Tuesday, 1 March 2011
My Work: In Search of Sufis In Gujarat Gallery
In Search of Sufis in Gujarat is a new gallery of 20 photographs made during my recently completed In Search of the Sufis of Gujarat Photo Expedition™. I think these photographs are reflective of my personal style, which is best described as "travel photography meets photojournalism". The gallery features traditional travel portraits, photojournalism-like photographs, and close-up/textures.
I've traveled to India about 20 times so far, and I've always been interested in, and drawn to, its multi-layered religious-cultural identities...which I now know is another term for its syncretism. As I write in one of the photo gallery's panels, Sufism "walked" into the sub-continent from Iran and Afghanistan, and wherever the Sufi acetic teachers lived and died, shrines were built to commemorate their teachings, deeds and legacy...and they eventually became saints, or pirs as they're called in the subcontinent. It is these shrines that were the intended destinations for my photo-expedition, and where we witnessed and photographed the manifestations of this religious fusion. I can't call these either extraordinary nor unusual, since they've been practiced here for millennia. It's just that I haven't been aware of this syncretism before visiting India.
Hinduism and Islam co-exist in India, despite what the politicians on both sides will have you believe. The fixer I hired for the photo~expedition was a living, breathing example of India's syncretism. Having converted to Islam from Hinduism, he exemplified this melding of religious traditions and practices by announcing that he firmly believed (as well as many others like him) that the Prophet Muhammad was a reincarnation of Vishnu, and that the Arabic word for Allah graphically originated from Shiva's trident. I can consider this to be lore and simplistic traditional belief as much as I want, but it's widely prevalent in the areas we traveled to.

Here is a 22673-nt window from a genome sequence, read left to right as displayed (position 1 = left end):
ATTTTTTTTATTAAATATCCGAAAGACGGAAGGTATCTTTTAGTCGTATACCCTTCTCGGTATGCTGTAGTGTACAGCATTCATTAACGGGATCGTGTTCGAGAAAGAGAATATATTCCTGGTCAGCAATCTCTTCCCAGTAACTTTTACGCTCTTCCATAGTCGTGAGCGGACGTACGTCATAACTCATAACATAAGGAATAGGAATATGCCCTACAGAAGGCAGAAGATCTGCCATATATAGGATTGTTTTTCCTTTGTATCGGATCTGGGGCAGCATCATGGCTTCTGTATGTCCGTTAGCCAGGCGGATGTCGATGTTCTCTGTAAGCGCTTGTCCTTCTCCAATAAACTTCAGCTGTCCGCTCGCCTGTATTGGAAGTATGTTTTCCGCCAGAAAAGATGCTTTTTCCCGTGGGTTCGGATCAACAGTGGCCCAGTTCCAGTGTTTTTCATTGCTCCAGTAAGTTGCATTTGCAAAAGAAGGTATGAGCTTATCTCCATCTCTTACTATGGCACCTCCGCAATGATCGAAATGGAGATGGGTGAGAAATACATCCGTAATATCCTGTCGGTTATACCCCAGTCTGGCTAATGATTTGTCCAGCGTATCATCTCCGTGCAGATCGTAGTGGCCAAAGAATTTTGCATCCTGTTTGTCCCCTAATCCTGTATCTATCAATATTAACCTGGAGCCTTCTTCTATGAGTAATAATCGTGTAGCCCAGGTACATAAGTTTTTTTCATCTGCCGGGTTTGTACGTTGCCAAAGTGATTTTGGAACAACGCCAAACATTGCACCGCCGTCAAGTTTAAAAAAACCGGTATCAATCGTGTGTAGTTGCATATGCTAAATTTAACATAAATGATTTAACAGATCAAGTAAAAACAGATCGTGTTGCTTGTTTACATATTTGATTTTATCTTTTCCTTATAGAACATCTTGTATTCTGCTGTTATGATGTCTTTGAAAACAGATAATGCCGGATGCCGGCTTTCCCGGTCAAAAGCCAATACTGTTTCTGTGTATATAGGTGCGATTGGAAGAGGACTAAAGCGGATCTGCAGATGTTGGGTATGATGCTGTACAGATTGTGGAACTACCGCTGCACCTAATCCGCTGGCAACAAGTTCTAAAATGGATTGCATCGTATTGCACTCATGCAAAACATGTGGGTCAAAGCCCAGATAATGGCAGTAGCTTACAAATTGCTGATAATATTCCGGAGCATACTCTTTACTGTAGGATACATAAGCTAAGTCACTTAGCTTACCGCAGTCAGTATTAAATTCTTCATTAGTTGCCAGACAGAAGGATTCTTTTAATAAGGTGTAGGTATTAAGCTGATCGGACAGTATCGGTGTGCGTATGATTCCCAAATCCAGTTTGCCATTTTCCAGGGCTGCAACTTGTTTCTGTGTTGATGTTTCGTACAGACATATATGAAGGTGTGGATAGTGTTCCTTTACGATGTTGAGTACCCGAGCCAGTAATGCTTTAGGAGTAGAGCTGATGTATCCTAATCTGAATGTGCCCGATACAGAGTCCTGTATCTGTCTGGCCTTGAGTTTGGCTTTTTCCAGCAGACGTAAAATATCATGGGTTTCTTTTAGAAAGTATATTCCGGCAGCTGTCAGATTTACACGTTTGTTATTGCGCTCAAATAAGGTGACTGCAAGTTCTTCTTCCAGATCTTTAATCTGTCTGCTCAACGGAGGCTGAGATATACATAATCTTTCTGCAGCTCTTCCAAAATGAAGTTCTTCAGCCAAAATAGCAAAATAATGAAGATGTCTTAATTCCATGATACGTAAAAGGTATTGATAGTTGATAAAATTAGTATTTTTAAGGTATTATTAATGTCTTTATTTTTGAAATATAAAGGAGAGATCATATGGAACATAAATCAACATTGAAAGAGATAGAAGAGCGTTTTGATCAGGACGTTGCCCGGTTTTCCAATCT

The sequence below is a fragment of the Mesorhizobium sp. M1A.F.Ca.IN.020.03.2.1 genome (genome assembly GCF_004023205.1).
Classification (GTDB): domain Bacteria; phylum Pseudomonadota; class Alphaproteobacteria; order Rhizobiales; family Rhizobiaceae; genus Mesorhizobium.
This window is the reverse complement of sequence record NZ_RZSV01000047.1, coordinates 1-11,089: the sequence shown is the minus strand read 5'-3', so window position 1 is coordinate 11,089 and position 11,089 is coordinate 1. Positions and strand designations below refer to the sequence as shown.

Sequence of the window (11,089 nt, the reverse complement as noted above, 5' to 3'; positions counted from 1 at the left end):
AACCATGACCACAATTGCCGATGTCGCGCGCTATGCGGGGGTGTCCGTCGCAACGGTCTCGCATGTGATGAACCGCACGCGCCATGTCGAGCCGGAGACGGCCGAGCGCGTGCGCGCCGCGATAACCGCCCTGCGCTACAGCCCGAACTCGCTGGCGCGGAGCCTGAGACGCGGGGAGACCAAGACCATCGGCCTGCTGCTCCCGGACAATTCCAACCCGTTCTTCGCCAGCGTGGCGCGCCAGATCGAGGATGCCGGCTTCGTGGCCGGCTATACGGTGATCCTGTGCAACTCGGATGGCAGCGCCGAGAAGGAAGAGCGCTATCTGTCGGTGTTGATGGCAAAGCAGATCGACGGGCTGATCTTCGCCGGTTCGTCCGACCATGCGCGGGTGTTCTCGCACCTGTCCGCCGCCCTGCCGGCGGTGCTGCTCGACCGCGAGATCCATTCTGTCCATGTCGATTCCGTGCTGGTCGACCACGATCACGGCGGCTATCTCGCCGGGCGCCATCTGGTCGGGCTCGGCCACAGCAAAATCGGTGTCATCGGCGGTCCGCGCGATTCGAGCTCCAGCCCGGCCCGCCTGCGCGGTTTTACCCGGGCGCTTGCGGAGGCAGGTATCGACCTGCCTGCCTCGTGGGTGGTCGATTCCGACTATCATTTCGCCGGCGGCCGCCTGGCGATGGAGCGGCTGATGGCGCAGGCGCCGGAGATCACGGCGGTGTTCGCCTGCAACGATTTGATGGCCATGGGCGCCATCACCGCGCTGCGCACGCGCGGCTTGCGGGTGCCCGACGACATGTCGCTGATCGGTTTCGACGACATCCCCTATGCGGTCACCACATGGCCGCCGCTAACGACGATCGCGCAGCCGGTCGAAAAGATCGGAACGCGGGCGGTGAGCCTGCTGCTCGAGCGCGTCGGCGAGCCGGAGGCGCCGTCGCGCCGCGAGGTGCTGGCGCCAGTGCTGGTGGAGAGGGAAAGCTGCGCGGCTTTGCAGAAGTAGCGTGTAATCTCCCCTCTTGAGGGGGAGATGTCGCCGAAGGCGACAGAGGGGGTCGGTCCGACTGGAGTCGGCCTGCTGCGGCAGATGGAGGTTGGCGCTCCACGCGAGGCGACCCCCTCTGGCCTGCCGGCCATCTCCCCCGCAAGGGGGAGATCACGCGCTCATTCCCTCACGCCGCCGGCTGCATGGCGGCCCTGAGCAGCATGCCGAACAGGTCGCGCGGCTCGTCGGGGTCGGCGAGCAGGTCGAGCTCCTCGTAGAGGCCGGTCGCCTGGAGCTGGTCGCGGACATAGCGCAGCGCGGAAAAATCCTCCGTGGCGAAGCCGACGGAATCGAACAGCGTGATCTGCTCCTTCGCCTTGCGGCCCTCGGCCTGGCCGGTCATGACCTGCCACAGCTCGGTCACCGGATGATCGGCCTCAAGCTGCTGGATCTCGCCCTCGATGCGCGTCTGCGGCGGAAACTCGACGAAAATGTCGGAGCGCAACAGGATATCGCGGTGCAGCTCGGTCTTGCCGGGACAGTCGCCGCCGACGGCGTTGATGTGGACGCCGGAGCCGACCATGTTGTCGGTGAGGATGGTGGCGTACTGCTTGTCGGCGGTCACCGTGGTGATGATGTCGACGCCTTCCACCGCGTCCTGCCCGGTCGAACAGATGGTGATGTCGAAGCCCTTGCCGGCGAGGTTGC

I saw Hindus and Muslims at these shrines; Hindu women in colorful saris, and Muslims in either the traditional kurta and salwar kameez, or in shapeless black robes, as well as barefoot tribal women with gorgeous silver jewelry. Many of them supplicating the Sufi saint for favors; some reading the Qur'an and others in trances. I saw no constraints on these worshipers, based on religion, creed, race, ethnicity, caste or social status. However, no women were allowed in the chambers where the saints' tombs were. I thought I could tell the Hindu men from Muslims, but I wasn't always right. Older Muslim men usually sported beards, while Hindus didn't...however with the younger men, I was stumped unless they wore the Muslim cotton skullcap called "topee".
At the Sufi shrines, I met a woman politician with flawless English from Ajmer, a Hindu teacher from Mumbai whose daughter was afflicted with an undiagnosed mental ailment, articulate Muslim khadims (guardians of the shrine), a Portuguese-speaking elderly man who had emigrated to South Gujarat from Mozambique decades ago, and many others who were universally courteous and welcoming. At no time did I (nor any in my group) feel unwelcome or viewed with any suspicion....quite the opposite.
This is the first of many galleries I plan to feature following the photo- expedition.. Some will be of stills, while others will be in a multimedia format.
Finally, the motivational impulse behind this photo-expedition was the work by Asim Rafiqui, a US photographer and photojournalist based in Sweden, whose The Idea of India is a fascinating philosophical and visual project that documents religious and cultural pluralism as a prominent feature of Indian life.